Double dutch and lost dragons

I’ve been playing with Xtranormal today and have made a couple of new films:

Double Dutch (in Dutch and English)

Where’s my dragon? (In Mandarin and English)

When you use Mandarin the system refuses to accept some of the characters you type in, including some common ones like 谢 (thanks). I tried substituting pinyin for the problematic characters, but found that this only works in some cases. Then I came up with the idea of substituting other characters with the same sounds, and it works well. For example 谢谢 becomes 泄泄 (泄 [xiè = to leak) and 话 (huà) – language, becomes 画 (huà) – picture. It’s not ideal, but it works and I’ve learnt some new characters, or re-learnt ones I should already know.

If I can work out how to add subtitles, I might do so, but it should be possible to work out most of the non-English bits from the English bits.

I’ve also posted these films on YouTube.

This entry was posted in Chinese, Dutch, English, Language, Language learning.

8 Responses to Double dutch and lost dragons

  1. Simon,

    Cool videos 🙂 If I’m not mistaken, you can actually add subtitles to the videos in Youtube itself. I’ve heard the functionality is a little clunky, but the option is there if you want to try it.

  2. PS – I’m glad you went with “泄泄” and not “泻泻” to mean thank you 🙂 Hehe.

  3. TJ says:

    How does the memory really work with kanji (hanzi)?

  4. I believe the reason certain characters couldn’t be entered, is because the system is set up to only accept traditional Chinese. 谢 is 謝 in traditional Chinese, whereas 泄 does not change, and is therefore accepted.

  5. Drabkikker says:

    Haha, great! The Dutch is quite perfect, apart from the two following points:

    1. Ik kom uit Venus: uit is not the preferred preposition here. If you refer to something that you can stand on (such as a planet or an island), you use van; if you refer to something which you live in (such as a city or a country), you use uit.

    2. The translation of ‘Do you by any chance serve rhubarb in this restaurant?’ (or so I presume the phrase is meant to be understood) is severely mangled. From what I can make of it, the ladybot is saying Deint u om het even welke rabarberinstallitie bij dit restaurant? This is incorrect in the following respects:

    Deint u is most likely the result of a misspelling of Dient u, which does indeed mean ‘do you serve’; but not in the sense of serving a meal, but rather serving, e.g., a king. The phrase to use here would be Serveert u. Deinen is a common Dutch verb, but it means ‘to rock / to sway’, as in the movement that a boat would make when crossing waves (or the movement that elderly people make when listening to traditional Dutch folk music);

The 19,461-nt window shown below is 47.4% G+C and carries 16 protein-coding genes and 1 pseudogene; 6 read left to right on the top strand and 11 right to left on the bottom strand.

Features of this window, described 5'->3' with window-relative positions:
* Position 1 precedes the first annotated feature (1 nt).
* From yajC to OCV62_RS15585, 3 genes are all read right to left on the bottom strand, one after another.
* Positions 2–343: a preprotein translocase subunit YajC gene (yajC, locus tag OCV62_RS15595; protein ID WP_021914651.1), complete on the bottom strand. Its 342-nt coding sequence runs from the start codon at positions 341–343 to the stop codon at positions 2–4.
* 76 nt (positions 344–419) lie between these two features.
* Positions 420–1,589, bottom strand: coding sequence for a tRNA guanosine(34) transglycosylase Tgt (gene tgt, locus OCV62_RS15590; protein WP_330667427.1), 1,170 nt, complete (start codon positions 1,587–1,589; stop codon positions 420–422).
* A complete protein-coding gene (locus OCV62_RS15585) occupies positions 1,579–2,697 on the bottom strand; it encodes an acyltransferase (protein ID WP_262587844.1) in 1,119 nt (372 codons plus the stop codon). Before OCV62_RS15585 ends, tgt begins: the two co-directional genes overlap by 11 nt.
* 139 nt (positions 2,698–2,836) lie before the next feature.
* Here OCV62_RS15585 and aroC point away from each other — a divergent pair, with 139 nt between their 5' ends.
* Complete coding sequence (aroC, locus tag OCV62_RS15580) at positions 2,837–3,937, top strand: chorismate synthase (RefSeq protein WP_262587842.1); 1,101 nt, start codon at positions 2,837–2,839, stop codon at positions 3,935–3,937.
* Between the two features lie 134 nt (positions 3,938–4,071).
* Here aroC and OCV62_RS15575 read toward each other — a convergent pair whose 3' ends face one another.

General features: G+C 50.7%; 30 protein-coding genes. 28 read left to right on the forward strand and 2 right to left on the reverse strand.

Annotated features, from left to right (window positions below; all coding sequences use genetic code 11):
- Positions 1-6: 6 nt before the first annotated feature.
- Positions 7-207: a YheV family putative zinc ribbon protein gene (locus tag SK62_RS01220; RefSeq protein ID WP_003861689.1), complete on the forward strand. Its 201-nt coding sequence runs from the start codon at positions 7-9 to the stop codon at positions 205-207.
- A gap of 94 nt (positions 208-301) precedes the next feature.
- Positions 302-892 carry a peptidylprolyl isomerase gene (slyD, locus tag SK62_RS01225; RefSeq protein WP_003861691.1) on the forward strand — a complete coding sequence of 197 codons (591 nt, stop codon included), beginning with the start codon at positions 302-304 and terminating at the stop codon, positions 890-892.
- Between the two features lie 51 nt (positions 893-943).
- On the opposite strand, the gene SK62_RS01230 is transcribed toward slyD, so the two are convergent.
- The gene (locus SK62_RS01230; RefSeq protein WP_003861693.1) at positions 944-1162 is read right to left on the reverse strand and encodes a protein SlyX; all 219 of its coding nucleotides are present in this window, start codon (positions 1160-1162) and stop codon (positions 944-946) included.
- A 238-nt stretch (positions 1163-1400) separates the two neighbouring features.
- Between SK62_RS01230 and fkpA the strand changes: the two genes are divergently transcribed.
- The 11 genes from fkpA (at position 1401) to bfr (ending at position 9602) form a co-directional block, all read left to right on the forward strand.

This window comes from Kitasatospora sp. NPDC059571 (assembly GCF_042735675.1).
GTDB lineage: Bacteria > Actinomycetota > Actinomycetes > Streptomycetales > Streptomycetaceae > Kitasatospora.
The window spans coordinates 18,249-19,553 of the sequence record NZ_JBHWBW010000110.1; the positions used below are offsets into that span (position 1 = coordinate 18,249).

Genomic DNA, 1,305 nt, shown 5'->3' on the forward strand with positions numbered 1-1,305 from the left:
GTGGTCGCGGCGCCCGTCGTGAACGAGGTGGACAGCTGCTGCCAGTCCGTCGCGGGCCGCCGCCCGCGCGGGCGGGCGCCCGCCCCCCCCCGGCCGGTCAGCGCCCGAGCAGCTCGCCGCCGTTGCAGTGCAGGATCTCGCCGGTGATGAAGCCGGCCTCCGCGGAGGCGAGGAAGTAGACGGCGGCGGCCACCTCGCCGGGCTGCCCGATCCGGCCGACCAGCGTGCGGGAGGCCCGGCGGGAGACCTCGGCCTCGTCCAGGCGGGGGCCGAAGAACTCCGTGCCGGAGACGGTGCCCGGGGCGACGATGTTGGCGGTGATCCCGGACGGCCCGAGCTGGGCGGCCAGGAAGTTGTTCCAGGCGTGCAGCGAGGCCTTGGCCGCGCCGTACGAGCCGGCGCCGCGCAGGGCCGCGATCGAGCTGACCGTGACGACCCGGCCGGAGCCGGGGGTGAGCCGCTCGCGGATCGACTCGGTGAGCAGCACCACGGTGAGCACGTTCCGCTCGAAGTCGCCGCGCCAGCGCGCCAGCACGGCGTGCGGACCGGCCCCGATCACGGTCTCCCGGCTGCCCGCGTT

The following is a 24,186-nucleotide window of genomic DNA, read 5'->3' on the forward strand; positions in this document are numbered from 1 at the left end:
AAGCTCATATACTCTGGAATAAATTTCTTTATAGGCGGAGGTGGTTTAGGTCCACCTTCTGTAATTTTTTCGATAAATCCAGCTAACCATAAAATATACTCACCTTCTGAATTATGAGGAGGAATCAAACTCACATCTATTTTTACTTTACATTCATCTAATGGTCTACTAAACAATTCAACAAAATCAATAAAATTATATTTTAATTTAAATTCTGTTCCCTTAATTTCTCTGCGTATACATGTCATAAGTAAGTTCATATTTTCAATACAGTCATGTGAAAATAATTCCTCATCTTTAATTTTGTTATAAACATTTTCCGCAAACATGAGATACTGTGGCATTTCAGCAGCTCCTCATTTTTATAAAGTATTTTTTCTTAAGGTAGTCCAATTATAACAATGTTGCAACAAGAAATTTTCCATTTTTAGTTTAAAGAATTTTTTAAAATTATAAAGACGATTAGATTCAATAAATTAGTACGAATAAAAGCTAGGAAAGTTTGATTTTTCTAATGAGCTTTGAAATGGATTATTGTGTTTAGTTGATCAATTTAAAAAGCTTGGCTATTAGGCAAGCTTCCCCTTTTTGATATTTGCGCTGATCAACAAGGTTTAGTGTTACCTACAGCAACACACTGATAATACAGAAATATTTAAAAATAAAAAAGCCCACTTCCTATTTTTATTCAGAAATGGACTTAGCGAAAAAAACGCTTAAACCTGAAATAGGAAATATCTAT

om het even welke is in itself a correct translation of ‘any’, but you wouldn’t use it in this context, since it has the meaning of ‘any which one, I don’t care’. Better to use toevallig (‘by any chance’), misschien (‘perhaps’), or ook (‘also’, used as a politeness particle);

    – Concerning rabarberinstallitie, all I can guess is that it’s a misspelling of rabarberinstallatie, but I do not see what the intended meaning was, since it means ‘rhubarb installation’.

    – Finally, bij dit restaurant should be in dit restaurant.

    So, summarisingly, I would recommend the translation Serveert u misschien (/ toevallig / ook) rabarber in dit restaurant?

  6. Drabkikker says:

    Ah, I’ve located the source of the rhubarb mistranslation: Now it also becomes clear where the enigmatic installatie came from: it is one of the possible translations of ‘plant’, but, alas, the one that means ‘factory’.

  7. Simon says:

    Drabikker – that is indeed where I found that phrase. I assumed it was good Dutch and didn’t check it. Doh!

  8. Drabkikker says:

    @ Simon:
    A quick scan through the blog shows that in fact none of the phrases are even remotely good Dutch. The intended meanings are quite funny, though.

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